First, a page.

6. If orthodoxy is “that which has been believed everywhere, always and by all” then we Methodists are heretics. For 1800+ (give or take) years, and even to this day with Catholics, Orthodox, and many Protestant denominations, women were/are not allowed to lead congregations or teach men. That is the “orthodox” view and there is plenty of Biblical support for the position. Just because something is “believed everywhere, always and by all” doesn’t make it right. Anyway, that’s my two cents.

  7. Drew, as I read Pelikan (have read more volume 2 — Eastern tradition — than V1) I sense doctrine unfolding as thinkers in the early church pondered, argued, thought more, met. You don’t mean to say that any sort of Christian orthodoxy sprang — kaboom — from a puff of smoke and all at once…right?

    I read that development as a troubling confrontation between people educated in Greek philosophy forced to make sense — logical sense — of elements in scripture. The Trinity is a strange notion…is Jesus the Son of God but the same as God? How does that work? Through the Holy Spirit (note: lucky youngsters with your modern translations of “spirit” rather than the Holy Ghost!)…OK, but are we tri-theists? How do we maintain monotheism?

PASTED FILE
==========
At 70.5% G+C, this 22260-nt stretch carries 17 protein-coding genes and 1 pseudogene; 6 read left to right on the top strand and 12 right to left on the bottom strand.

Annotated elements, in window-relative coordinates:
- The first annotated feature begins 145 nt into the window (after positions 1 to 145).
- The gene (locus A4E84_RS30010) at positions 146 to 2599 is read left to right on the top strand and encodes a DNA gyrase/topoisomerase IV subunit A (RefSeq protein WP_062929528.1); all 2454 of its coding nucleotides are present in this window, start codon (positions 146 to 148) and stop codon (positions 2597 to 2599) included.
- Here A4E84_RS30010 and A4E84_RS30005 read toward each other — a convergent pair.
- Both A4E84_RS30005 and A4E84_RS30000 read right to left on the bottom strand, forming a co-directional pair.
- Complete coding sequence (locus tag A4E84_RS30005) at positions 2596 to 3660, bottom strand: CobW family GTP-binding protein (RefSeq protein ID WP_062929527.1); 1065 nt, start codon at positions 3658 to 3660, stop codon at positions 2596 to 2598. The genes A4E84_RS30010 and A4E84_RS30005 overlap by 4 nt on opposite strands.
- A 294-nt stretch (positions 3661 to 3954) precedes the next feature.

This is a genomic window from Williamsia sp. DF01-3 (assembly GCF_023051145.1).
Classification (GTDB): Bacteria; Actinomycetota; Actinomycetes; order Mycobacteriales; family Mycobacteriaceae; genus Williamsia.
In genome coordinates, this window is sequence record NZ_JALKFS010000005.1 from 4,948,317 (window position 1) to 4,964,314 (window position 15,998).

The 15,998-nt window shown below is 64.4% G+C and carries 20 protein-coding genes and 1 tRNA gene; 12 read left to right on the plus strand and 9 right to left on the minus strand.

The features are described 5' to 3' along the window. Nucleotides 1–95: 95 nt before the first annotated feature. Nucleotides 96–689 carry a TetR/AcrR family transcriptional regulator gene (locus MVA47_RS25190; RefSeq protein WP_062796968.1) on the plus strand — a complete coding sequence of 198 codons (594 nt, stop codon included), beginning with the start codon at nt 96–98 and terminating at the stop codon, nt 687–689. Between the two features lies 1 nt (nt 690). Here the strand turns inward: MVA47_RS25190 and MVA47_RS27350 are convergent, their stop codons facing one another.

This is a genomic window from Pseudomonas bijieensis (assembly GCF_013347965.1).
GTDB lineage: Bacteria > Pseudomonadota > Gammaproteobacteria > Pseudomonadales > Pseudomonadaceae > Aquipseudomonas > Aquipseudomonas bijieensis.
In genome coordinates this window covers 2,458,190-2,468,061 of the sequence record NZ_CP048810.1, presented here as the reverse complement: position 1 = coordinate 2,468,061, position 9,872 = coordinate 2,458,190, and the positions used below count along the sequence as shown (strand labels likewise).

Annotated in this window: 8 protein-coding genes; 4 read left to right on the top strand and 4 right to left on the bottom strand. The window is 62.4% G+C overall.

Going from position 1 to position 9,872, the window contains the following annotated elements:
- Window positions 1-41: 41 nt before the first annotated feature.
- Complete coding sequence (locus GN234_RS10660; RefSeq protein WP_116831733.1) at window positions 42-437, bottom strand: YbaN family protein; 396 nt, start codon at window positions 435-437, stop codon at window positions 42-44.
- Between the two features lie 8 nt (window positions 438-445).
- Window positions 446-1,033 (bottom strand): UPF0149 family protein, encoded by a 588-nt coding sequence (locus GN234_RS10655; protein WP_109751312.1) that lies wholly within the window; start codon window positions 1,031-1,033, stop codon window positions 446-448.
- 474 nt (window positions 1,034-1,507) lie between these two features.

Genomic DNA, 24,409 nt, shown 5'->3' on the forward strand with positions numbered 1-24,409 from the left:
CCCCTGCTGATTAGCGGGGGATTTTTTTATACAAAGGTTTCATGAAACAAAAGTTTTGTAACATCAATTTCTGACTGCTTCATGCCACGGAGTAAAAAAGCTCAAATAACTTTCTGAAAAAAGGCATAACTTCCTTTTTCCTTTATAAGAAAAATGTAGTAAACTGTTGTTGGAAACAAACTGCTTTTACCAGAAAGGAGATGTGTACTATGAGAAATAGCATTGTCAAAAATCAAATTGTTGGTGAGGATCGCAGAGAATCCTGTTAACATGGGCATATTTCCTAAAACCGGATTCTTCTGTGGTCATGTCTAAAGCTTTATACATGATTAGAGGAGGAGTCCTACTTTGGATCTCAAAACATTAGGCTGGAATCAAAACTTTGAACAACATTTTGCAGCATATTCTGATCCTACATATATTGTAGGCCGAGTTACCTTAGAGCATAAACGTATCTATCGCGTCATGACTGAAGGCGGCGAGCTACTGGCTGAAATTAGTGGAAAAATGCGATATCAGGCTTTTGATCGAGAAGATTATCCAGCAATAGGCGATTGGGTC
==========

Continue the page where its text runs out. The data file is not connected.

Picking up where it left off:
Why is everything about love (agape, or ahava, I assume) in Paul? Why such an emphasis on loyalty in the Old Testament but on agape in Paul and the Epistles of John?

    So…as I have read Pelikan 1 and 2, as well as Byzantine history (yikes! Monotheletism!), it looks like orthodoxy shifts over time. That makes sense…nothing living stays fixed and changeless, to paraphrase Dewey. Maybe not huge changes, but enough that John Cotton and the founders of New England worried about different problems (predestination, a limited number of the elect, etc) than Sir Thomas More or St John Chrysostom…to pick a random pair. To pick a Methodist: Borden Bowne, in his “Metaphysics”, was more concerned with stopping cosmologists and philosophers from attempting to prove or disprove the existence of God, or of ultimate meaning, or the original creation of everything (Bowne pre-dates discussion of “the big bang” and what might have been before the big-bang).